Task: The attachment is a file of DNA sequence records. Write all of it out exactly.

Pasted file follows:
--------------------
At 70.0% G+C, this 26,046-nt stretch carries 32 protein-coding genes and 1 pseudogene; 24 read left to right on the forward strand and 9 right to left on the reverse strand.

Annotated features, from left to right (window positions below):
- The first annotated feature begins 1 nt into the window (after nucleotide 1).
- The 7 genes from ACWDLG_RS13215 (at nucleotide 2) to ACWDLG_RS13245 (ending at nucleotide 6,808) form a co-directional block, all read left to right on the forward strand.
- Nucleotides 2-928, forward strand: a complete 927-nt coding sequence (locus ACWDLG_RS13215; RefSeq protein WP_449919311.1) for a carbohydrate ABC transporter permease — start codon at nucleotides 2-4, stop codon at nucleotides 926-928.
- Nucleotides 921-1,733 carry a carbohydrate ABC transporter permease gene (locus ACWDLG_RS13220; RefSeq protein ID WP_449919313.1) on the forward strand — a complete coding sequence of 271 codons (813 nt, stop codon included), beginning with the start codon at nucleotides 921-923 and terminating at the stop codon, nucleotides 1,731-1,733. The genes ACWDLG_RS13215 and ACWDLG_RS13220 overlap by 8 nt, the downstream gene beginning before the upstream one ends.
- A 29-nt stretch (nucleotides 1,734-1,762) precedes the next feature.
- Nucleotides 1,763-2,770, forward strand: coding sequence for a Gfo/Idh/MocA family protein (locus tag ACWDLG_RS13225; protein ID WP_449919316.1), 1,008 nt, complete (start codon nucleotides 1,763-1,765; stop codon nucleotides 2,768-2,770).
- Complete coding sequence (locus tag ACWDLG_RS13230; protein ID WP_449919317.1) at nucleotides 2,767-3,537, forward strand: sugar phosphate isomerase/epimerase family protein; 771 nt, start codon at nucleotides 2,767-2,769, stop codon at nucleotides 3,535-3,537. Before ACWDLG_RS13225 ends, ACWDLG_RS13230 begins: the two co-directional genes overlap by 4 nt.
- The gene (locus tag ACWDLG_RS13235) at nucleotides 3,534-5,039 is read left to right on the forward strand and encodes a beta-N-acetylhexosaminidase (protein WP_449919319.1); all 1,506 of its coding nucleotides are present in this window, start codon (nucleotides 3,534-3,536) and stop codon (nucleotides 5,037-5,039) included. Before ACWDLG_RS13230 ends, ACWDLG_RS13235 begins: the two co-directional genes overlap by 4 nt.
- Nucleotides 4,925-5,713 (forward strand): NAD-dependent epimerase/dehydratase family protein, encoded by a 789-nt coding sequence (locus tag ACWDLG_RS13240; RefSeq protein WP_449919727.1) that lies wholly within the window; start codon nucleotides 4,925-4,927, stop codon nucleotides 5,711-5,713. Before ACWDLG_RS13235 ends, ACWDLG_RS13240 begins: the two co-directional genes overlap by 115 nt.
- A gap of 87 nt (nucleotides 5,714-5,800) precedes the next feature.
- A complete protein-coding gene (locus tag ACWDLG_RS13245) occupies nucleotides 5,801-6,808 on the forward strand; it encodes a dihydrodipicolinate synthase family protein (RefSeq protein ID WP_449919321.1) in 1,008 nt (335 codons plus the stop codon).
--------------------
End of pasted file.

At 70.0% G+C, this 26,046-nt stretch carries 32 protein-coding genes and 1 pseudogene; 24 read left to right on the forward strand and 9 right to left on the reverse strand.

Annotated features, from left to right (window positions below):
- The first annotated feature begins 1 nt into the window (after nucleotide 1).
- The 7 genes from ACWDLG_RS13215 (at nucleotide 2) to ACWDLG_RS13245 (ending at nucleotide 6,808) form a co-directional block, all read left to right on the forward strand.
- Nucleotides 2-928, forward strand: a complete 927-nt coding sequence (locus ACWDLG_RS13215; RefSeq protein WP_449919311.1) for a carbohydrate ABC transporter permease — start codon at nucleotides 2-4, stop codon at nucleotides 926-928.
- Nucleotides 921-1,733 carry a carbohydrate ABC transporter permease gene (locus ACWDLG_RS13220; RefSeq protein ID WP_449919313.1) on the forward strand — a complete coding sequence of 271 codons (813 nt, stop codon included), beginning with the start codon at nucleotides 921-923 and terminating at the stop codon, nucleotides 1,731-1,733. The genes ACWDLG_RS13215 and ACWDLG_RS13220 overlap by 8 nt, the downstream gene beginning before the upstream one ends.
- A 29-nt stretch (nucleotides 1,734-1,762) precedes the next feature.
- Nucleotides 1,763-2,770, forward strand: coding sequence for a Gfo/Idh/MocA family protein (locus tag ACWDLG_RS13225; protein ID WP_449919316.1), 1,008 nt, complete (start codon nucleotides 1,763-1,765; stop codon nucleotides 2,768-2,770).
- Complete coding sequence (locus tag ACWDLG_RS13230; protein ID WP_449919317.1) at nucleotides 2,767-3,537, forward strand: sugar phosphate isomerase/epimerase family protein; 771 nt, start codon at nucleotides 2,767-2,769, stop codon at nucleotides 3,535-3,537. Before ACWDLG_RS13225 ends, ACWDLG_RS13230 begins: the two co-directional genes overlap by 4 nt.
- The gene (locus tag ACWDLG_RS13235) at nucleotides 3,534-5,039 is read left to right on the forward strand and encodes a beta-N-acetylhexosaminidase (protein WP_449919319.1); all 1,506 of its coding nucleotides are present in this window, start codon (nucleotides 3,534-3,536) and stop codon (nucleotides 5,037-5,039) included. Before ACWDLG_RS13230 ends, ACWDLG_RS13235 begins: the two co-directional genes overlap by 4 nt.
- Nucleotides 4,925-5,713 (forward strand): NAD-dependent epimerase/dehydratase family protein, encoded by a 789-nt coding sequence (locus tag ACWDLG_RS13240; RefSeq protein WP_449919727.1) that lies wholly within the window; start codon nucleotides 4,925-4,927, stop codon nucleotides 5,711-5,713. Before ACWDLG_RS13235 ends, ACWDLG_RS13240 begins: the two co-directional genes overlap by 115 nt.
- A gap of 87 nt (nucleotides 5,714-5,800) precedes the next feature.
- A complete protein-coding gene (locus tag ACWDLG_RS13245) occupies nucleotides 5,801-6,808 on the forward strand; it encodes a dihydrodipicolinate synthase family protein (RefSeq protein ID WP_449919321.1) in 1,008 nt (335 codons plus the stop codon).